But the Second Amendment does not guarantee the right to bear any arms you please. Fully automatic weapons have long been illegal to buy, as have bazookas and artillery pieces our troops take to war.
That's interesting, Tom.  I don't know any prohibition on buying either rocket launchers or artillery.  Or tanks.  I know of several folks (and a quick Google search would reveal more) who own those very things.  It's an expensive hobby, like your ranch in Montana, but it's not illegal.

Then he brings up the First Amendment canard.
I am a journalist, protected by the First Amendment. “Congress shall make no law,” it says, except that all journalists know they cannot, among other acts, deliberately libel a person or falsely shout fire in a crowded theater without legal consequences.
You're absolutely right Tom, and it's still against the law to murder people.  I'm sure that if I shoot someone there might be consequences.  Just like if you libel someone there might be consequences.  So what's your point?

I would think that a "respected" journalist like Tom Brokaw could come up with a better argument than this, but he printed it, didn't he?

Tuesday, October 10, 2017

Tuesday Two-Fer

CNN: White People Aren't Allowed to Criticize the NFL Kneeling

Sure we are, and we're allowed to boycott advertisers and criticize anyone we we want to criticize.  We're especially allowed to criticize racist CNN commentators who separate people by race.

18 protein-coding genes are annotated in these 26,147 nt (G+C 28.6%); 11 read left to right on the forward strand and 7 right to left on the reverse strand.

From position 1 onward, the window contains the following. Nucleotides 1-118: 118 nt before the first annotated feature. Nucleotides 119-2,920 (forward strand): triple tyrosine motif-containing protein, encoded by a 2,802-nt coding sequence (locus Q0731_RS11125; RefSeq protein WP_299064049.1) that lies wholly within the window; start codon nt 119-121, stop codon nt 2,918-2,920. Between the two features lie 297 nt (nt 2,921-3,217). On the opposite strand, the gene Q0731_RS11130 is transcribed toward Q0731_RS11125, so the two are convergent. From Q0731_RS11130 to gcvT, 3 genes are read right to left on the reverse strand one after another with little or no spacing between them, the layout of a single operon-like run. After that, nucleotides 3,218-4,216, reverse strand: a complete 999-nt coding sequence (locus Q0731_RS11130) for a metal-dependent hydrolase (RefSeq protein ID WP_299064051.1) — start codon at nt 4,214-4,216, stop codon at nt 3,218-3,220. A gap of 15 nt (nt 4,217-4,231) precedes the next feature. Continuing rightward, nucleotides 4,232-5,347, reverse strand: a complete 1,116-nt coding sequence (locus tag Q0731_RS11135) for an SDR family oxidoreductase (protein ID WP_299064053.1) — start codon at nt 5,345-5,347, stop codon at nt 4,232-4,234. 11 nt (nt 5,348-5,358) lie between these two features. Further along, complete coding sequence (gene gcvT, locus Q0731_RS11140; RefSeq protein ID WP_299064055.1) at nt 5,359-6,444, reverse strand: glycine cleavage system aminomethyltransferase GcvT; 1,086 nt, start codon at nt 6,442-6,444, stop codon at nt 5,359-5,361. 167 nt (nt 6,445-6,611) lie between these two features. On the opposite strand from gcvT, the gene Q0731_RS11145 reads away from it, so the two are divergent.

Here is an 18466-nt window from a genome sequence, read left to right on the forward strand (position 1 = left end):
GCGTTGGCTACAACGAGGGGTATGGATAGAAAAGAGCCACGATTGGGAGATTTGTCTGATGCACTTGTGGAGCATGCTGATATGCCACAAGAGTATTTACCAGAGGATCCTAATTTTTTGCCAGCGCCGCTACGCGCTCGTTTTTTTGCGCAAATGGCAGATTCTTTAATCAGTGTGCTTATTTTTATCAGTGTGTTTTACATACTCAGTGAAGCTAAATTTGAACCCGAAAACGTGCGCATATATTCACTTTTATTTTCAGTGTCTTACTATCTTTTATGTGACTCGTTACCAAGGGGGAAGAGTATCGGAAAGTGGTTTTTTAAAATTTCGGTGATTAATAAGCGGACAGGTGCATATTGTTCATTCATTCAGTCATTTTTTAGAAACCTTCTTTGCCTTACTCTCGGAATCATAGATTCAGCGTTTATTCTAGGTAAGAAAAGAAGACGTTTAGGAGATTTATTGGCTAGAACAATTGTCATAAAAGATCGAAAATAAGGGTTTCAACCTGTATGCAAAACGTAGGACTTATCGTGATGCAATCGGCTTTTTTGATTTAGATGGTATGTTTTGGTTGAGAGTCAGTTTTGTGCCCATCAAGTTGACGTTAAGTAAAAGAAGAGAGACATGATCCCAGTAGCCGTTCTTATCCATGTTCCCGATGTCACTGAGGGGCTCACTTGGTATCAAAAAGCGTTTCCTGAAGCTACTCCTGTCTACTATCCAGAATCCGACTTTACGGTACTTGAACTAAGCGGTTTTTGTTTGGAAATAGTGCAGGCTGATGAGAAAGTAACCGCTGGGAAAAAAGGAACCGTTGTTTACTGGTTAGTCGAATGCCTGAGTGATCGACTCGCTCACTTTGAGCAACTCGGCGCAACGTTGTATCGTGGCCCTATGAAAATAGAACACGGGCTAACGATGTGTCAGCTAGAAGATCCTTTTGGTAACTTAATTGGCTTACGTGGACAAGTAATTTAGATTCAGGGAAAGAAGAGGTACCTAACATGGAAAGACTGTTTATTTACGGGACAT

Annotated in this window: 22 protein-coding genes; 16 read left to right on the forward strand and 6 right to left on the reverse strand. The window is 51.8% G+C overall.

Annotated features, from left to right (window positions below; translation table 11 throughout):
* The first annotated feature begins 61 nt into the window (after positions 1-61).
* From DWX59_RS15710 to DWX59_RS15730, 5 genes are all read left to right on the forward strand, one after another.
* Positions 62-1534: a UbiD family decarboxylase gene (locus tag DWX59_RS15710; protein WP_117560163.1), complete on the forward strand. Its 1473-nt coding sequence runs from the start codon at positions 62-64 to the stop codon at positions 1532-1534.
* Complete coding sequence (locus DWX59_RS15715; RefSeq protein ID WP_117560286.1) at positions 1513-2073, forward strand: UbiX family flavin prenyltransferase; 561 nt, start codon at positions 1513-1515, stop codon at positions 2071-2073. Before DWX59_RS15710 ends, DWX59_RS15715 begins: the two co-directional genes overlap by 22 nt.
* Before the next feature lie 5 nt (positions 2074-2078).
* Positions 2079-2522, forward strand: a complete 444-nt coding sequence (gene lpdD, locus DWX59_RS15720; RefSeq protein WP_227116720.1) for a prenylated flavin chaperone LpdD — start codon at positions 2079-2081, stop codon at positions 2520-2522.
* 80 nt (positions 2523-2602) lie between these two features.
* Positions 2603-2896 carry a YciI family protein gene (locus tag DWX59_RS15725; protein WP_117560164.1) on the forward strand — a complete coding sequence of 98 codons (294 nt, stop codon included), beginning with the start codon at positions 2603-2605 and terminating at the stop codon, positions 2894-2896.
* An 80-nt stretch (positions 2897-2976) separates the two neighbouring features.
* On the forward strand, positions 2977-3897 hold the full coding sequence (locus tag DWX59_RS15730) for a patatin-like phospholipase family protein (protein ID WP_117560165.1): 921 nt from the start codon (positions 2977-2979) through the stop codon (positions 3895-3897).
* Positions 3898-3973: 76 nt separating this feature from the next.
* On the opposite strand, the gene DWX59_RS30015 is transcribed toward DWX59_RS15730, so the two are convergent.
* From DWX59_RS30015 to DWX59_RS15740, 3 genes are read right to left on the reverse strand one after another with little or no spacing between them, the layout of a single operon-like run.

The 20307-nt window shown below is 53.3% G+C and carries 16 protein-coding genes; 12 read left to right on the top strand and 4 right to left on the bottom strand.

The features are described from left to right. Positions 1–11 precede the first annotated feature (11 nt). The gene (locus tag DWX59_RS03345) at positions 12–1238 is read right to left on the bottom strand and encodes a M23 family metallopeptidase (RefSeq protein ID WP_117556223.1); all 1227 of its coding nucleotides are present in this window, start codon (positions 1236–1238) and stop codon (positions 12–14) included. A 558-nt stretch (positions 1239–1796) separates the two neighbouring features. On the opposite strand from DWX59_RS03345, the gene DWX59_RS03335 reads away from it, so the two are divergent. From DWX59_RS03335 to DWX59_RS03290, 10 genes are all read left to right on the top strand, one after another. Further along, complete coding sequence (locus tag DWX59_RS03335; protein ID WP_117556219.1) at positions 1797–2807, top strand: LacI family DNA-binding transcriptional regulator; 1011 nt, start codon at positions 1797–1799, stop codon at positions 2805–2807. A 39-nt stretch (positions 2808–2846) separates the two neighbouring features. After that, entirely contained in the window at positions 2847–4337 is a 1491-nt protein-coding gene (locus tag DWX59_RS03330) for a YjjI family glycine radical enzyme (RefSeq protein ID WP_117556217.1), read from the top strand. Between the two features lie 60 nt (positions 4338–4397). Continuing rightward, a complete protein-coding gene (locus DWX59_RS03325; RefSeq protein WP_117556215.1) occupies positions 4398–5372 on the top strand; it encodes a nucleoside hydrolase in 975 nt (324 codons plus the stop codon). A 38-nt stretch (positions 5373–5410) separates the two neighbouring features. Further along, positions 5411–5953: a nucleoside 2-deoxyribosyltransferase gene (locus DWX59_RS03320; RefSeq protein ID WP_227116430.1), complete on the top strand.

Commissioner to NFL teams: Stand for the anthem

It looks like the boycott is working.  I know that the Commish didn't come to this conclusion out of a burst of patriotic pride, or he would have hammered Kapernick a year ago.


I can't tell you the last time I watched ESPN.  I may have been in a room where a game was playing, but with all the political hoopla that follows sports these days, my interest has pretty much waned.

Conservatives are tired of their ever-lefty controversy coverage, so we've tuned out, and now it seems that the left is outraged over their treatment of someone I've never heard of.

ESPN should be known as the Embattled Sports Politics Network.  I don't watch them, and actually had to look on my channel guide to see if they were listed on my cable package.

Monday, October 09, 2017

Fifty-One Years Later

On October 8, 1967, two companies of Bolivian Rangers engaged in a firefight with a small contingent of Communist guerrillas and found that they had captured the famed Che Guevara.  As Time magazine reports.
The Quebrada del Yuro, deep in the stifling Bolivian jungle 75 miles north of Camiri, is a steep and narrow ravine that is covered with dense foliage. There, early last week, two companies of Bolivian Rangers totaling more than 180 men split into two columns and quietly stalked a handful of guerrillas. Shortly after noon, the troops spotted their men, and both sides opened up with their rifles and automatic weapons at a withering, point-blank range of 150 feet. After a lengthy fight, four Rangers and three guerrillas lay dead, and four other guerrillas had been captured.